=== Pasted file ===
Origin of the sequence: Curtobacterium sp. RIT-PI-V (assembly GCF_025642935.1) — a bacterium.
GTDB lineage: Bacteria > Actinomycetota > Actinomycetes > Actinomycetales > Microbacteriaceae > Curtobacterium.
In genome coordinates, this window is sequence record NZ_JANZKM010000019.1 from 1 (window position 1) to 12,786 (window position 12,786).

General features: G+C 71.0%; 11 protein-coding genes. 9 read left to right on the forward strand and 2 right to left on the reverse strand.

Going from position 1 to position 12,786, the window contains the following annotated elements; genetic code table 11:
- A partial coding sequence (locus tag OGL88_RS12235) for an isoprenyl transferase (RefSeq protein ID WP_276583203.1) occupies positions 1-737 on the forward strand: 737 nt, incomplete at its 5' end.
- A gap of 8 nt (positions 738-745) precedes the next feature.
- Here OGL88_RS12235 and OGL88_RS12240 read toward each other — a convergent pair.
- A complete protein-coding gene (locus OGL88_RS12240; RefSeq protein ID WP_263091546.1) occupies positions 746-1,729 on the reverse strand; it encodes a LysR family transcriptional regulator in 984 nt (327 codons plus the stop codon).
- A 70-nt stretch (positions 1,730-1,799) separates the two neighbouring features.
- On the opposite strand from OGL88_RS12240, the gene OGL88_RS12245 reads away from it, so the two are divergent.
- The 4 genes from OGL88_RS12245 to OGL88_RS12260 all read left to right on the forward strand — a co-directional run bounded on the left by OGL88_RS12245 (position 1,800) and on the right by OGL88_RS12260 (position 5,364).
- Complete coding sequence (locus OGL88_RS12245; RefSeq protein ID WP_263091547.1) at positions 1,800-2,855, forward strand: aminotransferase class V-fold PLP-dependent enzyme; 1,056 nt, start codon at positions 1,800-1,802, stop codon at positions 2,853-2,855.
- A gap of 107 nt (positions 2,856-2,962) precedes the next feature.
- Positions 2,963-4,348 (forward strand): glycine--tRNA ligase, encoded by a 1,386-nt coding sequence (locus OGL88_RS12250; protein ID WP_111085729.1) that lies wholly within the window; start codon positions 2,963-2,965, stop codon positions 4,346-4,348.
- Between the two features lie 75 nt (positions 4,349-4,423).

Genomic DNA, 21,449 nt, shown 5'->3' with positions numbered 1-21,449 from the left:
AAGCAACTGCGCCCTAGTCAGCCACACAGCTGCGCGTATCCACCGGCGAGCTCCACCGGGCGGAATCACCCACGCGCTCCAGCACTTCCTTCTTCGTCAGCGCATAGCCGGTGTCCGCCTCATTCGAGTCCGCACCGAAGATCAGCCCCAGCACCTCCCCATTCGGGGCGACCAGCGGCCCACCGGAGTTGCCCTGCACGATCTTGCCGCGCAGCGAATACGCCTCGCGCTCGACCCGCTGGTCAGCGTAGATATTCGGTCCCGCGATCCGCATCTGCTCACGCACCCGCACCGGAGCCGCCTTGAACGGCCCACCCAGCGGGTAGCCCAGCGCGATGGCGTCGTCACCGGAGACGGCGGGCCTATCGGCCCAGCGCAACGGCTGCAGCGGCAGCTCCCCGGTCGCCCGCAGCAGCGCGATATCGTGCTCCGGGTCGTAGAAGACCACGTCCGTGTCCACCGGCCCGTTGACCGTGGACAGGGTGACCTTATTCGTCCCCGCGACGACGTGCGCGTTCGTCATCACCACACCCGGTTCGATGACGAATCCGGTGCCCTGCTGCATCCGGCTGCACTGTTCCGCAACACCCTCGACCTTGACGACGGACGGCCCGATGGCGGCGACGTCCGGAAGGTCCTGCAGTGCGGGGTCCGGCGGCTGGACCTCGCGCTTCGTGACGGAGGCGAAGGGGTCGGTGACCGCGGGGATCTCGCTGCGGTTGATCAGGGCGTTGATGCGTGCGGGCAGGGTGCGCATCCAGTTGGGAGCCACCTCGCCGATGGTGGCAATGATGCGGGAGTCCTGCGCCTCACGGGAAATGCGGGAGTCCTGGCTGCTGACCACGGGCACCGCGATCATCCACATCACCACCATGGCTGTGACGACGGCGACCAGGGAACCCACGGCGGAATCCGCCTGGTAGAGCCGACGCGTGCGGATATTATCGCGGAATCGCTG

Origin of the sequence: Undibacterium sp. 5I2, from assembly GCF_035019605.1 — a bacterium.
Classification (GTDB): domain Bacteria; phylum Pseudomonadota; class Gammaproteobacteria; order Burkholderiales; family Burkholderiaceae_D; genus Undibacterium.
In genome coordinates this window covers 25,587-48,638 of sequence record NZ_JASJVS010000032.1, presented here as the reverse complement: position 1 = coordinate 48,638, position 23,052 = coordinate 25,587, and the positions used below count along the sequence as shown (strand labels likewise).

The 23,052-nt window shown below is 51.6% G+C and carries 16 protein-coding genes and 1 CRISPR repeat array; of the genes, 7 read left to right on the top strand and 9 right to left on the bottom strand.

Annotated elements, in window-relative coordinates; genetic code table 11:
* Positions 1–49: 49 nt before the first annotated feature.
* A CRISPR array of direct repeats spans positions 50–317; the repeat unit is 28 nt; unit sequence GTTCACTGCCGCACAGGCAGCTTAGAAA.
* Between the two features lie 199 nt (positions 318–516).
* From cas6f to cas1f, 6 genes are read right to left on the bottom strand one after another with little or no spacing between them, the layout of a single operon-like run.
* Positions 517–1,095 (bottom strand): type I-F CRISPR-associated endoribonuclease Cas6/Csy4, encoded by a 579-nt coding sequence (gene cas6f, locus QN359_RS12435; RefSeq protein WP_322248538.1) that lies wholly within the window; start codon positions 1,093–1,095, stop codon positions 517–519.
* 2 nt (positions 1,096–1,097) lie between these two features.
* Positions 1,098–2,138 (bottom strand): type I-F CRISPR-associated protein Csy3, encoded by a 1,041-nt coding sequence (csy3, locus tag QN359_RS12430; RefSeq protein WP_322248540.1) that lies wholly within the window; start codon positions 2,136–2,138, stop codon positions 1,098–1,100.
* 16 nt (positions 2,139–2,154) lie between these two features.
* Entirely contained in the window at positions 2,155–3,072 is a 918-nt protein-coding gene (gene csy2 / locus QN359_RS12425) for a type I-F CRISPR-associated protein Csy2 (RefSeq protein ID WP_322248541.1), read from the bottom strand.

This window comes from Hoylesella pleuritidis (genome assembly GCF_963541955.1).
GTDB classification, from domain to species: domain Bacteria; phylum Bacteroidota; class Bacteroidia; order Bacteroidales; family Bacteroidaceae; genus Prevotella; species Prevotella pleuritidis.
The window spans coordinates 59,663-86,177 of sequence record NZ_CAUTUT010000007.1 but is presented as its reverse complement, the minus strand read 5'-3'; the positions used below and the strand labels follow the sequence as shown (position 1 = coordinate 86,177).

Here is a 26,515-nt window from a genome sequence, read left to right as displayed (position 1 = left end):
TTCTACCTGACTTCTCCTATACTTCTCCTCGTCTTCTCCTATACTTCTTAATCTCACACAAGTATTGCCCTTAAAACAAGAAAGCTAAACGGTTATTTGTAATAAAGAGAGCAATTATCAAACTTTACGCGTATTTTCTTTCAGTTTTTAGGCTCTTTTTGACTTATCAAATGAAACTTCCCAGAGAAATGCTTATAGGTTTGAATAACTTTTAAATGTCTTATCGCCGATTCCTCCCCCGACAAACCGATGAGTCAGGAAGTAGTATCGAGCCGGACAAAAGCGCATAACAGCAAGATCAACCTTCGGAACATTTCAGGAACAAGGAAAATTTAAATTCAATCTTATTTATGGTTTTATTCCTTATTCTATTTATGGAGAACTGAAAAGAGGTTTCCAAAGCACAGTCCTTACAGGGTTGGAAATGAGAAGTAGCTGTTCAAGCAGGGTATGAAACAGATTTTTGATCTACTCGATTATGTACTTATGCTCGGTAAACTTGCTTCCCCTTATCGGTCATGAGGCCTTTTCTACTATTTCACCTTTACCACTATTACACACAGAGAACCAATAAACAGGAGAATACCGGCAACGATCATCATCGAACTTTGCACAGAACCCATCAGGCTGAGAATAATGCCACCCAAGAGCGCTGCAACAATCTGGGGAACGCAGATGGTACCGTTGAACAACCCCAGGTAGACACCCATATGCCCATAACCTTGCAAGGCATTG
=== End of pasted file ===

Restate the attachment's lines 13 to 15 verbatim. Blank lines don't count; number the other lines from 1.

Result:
- Complete coding sequence (locus OGL88_RS12245; RefSeq protein ID WP_263091547.1) at positions 1,800-2,855, forward strand: aminotransferase class V-fold PLP-dependent enzyme; 1,056 nt, start codon at positions 1,800-1,802, stop codon at positions 2,853-2,855.
- A gap of 107 nt (positions 2,856-2,962) precedes the next feature.
- Positions 2,963-4,348 (forward strand): glycine--tRNA ligase, encoded by a 1,386-nt coding sequence (locus OGL88_RS12250; protein ID WP_111085729.1) that lies wholly within the window; start codon positions 2,963-2,965, stop codon positions 4,346-4,348.